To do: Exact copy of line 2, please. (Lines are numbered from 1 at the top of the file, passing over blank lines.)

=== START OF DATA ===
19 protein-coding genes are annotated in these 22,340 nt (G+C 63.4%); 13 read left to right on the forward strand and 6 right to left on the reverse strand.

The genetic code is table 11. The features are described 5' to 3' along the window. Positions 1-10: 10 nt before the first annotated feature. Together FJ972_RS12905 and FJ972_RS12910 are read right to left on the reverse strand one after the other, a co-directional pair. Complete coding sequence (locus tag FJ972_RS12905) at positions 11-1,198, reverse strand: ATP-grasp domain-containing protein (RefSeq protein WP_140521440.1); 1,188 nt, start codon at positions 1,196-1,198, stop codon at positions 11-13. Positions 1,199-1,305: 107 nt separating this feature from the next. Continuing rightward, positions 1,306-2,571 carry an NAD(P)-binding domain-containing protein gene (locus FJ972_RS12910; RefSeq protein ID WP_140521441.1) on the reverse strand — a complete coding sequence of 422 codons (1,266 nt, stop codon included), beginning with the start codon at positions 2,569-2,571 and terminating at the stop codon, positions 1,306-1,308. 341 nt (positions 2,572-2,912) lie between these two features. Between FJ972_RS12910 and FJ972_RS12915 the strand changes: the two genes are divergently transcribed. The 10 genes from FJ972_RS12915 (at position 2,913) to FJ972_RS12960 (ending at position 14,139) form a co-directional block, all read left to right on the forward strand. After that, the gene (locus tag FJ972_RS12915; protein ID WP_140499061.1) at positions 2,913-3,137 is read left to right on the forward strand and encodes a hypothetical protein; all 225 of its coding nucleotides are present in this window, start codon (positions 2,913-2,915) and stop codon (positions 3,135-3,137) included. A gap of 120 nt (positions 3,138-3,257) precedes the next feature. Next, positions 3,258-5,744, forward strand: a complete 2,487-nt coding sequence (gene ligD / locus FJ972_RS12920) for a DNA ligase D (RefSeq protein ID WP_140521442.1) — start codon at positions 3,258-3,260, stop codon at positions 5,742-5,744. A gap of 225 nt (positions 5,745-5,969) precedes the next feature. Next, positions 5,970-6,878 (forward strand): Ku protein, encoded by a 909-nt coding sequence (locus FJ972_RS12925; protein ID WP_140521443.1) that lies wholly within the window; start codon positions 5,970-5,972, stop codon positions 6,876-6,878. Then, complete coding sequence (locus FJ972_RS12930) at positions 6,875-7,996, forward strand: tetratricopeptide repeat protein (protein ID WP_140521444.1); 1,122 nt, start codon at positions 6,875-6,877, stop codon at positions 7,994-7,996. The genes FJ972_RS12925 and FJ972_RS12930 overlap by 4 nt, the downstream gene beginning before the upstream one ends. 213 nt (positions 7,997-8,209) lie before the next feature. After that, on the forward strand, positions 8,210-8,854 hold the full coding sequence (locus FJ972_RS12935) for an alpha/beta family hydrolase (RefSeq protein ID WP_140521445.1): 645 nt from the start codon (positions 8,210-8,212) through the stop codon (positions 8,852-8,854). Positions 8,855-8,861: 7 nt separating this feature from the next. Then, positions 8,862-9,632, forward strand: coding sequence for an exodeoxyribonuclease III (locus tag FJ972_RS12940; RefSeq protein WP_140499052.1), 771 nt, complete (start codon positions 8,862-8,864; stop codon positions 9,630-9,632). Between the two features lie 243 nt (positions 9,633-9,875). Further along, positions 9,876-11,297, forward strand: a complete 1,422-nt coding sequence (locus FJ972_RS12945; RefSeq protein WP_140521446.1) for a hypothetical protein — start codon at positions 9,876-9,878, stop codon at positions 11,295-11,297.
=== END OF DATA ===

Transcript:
The genetic code is table 11. The features are described 5' to 3' along the window. Positions 1-10: 10 nt before the first annotated feature. Together FJ972_RS12905 and FJ972_RS12910 are read right to left on the reverse strand one after the other, a co-directional pair. Complete coding sequence (locus tag FJ972_RS12905) at positions 11-1,198, reverse strand: ATP-grasp domain-containing protein (RefSeq protein WP_140521440.1); 1,188 nt, start codon at positions 1,196-1,198, stop codon at positions 11-13. Positions 1,199-1,305: 107 nt separating this feature from the next. Continuing rightward, positions 1,306-2,571 carry an NAD(P)-binding domain-containing protein gene (locus FJ972_RS12910; RefSeq protein ID WP_140521441.1) on the reverse strand — a complete coding sequence of 422 codons (1,266 nt, stop codon included), beginning with the start codon at positions 2,569-2,571 and terminating at the stop codon, positions 1,306-1,308. 341 nt (positions 2,572-2,912) lie between these two features. Between FJ972_RS12910 and FJ972_RS12915 the strand changes: the two genes are divergently transcribed. The 10 genes from FJ972_RS12915 (at position 2,913) to FJ972_RS12960 (ending at position 14,139) form a co-directional block, all read left to right on the forward strand. After that, the gene (locus tag FJ972_RS12915; protein ID WP_140499061.1) at positions 2,913-3,137 is read left to right on the forward strand and encodes a hypothetical protein; all 225 of its coding nucleotides are present in this window, start codon (positions 2,913-2,915) and stop codon (positions 3,135-3,137) included. A gap of 120 nt (positions 3,138-3,257) precedes the next feature. Next, positions 3,258-5,744, forward strand: a complete 2,487-nt coding sequence (gene ligD / locus FJ972_RS12920) for a DNA ligase D (RefSeq protein ID WP_140521442.1) — start codon at positions 3,258-3,260, stop codon at positions 5,742-5,744. A gap of 225 nt (positions 5,745-5,969) precedes the next feature. Next, positions 5,970-6,878 (forward strand): Ku protein, encoded by a 909-nt coding sequence (locus FJ972_RS12925; protein ID WP_140521443.1) that lies wholly within the window; start codon positions 5,970-5,972, stop codon positions 6,876-6,878. Then, complete coding sequence (locus FJ972_RS12930) at positions 6,875-7,996, forward strand: tetratricopeptide repeat protein (protein ID WP_140521444.1); 1,122 nt, start codon at positions 6,875-6,877, stop codon at positions 7,994-7,996. The genes FJ972_RS12925 and FJ972_RS12930 overlap by 4 nt, the downstream gene beginning before the upstream one ends. 213 nt (positions 7,997-8,209) lie before the next feature. After that, on the forward strand, positions 8,210-8,854 hold the full coding sequence (locus FJ972_RS12935) for an alpha/beta family hydrolase (RefSeq protein ID WP_140521445.1): 645 nt from the start codon (positions 8,210-8,212) through the stop codon (positions 8,852-8,854). Positions 8,855-8,861: 7 nt separating this feature from the next. Then, positions 8,862-9,632, forward strand: coding sequence for an exodeoxyribonuclease III (locus tag FJ972_RS12940; RefSeq protein WP_140499052.1), 771 nt, complete (start codon positions 8,862-8,864; stop codon positions 9,630-9,632). Between the two features lie 243 nt (positions 9,633-9,875). Further along, positions 9,876-11,297, forward strand: a complete 1,422-nt coding sequence (locus FJ972_RS12945; RefSeq protein WP_140521446.1) for a hypothetical protein — start codon at positions 9,876-9,878, stop codon at positions 11,295-11,297.